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Chile Table of Contents

Chile

Internal Security Intelligence Organizations

In the immediate aftermath of the 1973 coup, a semiformal umbrella group, the National Intelligence Directorate (Dirección Nacional de Inteligencia--DINA), was formed, ostensibly to coordinate the activities of the intelligence services of the army, navy, air force, Carabineros, and Investigations Police. From the beginning, DINA functioned as a secret police and was engaged in the repression of dissidence within the state and the exaction of revenge on its enemies without. So notorious were its activities that of 957 identified "disappearances" of enemies of the Pinochet regime, DINA was blamed by the Rettig Commission on human rights abuses for perpetrating 392.

DINA has also been linked by prosecutors in the United States, Italy, Argentina, and Chile to the murder of General Carlos Prats, the former commander in chief of the army, in Buenos Aires in 1974; the attempted murder of Bernardo Leighton, the Christian Democratic leader, in Rome in 1974; and the assassination of Orlando Letelier, a former member of the Allende administration and ambassador to the United States under the Popular Unity (Unidad Popular) regime, in Washington in 1976. DINA was abolished in 1977 and replaced by a new organization known as the National Information Center (Centro Nacional de Información--CNI).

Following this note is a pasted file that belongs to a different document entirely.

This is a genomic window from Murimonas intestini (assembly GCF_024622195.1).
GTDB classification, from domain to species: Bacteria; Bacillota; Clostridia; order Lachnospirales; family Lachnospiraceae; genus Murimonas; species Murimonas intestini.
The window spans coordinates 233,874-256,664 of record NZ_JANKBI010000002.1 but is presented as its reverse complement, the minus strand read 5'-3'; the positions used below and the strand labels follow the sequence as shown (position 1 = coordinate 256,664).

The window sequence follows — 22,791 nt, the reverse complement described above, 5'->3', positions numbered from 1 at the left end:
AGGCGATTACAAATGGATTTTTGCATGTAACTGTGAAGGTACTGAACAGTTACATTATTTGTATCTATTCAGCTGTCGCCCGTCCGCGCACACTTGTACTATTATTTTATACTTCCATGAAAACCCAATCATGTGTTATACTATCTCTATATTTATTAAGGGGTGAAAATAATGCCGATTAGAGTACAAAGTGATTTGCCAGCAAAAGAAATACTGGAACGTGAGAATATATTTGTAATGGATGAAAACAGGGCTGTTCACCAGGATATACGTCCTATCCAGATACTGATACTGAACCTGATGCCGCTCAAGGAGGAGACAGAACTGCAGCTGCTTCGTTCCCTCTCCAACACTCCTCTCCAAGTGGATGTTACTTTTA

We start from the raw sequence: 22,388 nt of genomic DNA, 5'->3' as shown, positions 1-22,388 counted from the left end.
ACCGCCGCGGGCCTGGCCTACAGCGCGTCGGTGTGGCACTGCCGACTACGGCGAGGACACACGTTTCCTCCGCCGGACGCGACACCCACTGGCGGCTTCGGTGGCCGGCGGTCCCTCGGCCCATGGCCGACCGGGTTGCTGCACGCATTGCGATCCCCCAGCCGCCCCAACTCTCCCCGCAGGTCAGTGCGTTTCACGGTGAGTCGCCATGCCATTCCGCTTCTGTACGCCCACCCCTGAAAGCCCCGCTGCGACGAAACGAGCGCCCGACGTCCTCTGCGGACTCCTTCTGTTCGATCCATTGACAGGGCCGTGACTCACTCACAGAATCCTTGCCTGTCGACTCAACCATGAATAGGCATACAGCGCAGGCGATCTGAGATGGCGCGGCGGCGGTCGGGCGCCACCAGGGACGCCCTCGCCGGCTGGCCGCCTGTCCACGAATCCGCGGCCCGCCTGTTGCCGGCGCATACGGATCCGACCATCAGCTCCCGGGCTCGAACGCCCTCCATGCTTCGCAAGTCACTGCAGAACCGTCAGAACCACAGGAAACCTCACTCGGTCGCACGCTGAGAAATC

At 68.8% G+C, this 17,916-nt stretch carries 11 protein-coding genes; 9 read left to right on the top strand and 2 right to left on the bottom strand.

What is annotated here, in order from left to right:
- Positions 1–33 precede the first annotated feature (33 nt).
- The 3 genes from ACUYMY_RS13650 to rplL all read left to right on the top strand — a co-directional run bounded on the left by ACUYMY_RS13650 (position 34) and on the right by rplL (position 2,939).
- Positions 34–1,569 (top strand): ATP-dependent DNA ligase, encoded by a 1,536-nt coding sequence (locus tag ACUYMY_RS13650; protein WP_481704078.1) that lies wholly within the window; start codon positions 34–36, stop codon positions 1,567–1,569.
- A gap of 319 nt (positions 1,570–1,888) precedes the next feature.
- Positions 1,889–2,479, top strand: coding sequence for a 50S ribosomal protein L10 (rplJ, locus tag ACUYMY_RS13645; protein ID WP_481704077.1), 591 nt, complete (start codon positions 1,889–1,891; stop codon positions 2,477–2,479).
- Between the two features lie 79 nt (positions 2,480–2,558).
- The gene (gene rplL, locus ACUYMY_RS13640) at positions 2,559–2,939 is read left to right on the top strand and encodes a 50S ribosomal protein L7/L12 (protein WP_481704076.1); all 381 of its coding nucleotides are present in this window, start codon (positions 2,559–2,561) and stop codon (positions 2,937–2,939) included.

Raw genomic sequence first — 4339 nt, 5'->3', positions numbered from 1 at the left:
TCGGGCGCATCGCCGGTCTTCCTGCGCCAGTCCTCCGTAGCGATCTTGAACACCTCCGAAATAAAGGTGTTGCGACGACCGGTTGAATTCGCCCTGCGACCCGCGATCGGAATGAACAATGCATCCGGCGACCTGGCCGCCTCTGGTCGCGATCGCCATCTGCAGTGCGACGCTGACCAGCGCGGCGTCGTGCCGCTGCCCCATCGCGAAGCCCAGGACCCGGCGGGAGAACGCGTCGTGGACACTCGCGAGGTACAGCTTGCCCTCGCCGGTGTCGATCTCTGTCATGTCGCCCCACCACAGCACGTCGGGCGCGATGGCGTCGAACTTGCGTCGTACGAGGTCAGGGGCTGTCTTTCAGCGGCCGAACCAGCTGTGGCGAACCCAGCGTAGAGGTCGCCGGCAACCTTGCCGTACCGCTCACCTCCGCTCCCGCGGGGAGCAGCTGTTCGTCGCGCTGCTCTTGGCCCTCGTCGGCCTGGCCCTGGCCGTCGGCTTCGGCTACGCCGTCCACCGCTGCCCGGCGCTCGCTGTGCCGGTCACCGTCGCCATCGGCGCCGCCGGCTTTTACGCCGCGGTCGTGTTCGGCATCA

The functions of the CNI combined those functions carried out by the United States Central Intelligence Agency (CIA), FBI, and Secret Service. Although human rights abuses abated significantly after the abolition of DINA, its successor continued to draw criticism and was disbanded upon the return of civilian government in 1990. Most of its approximately 2,000 operatives were absorbed either by army intelligence or by a new coordinating body for military intelligence, operating under the aegis of the National Defense Staff and known as the Directorate of National Defense Intelligence (Dirección de Inteligencia de la Defensa Nacional-- DIDN). The DIDN concerns itself primarily with defense rather than with internal intelligence.

The Aylwin government relied mainly on the Investigations Police to combat terrorist groups. Technical assistance has been obtained from Italy and Germany. The Carabineras created a new countersubversive intelligence body in May 1990, the Directorate of Carabineros Political Intelligence (Dirección de Inteligencia de Carabineros--Dipolcar). Its previous unit was implicated in human rights violations. In early 1993, the government was finally able to enact new legislation, after more than a year of congressional delays in approving the project, creating the Directorate of Public Security and Information (Dirección de Seguridad Pública e Informaciones). The new directorate is under the Ministry of Interior and allows the ministry to coordinate the intelligence and anticrime and antiterrorist activities of the Carabineros and Investigations Police.

Data as of March 1994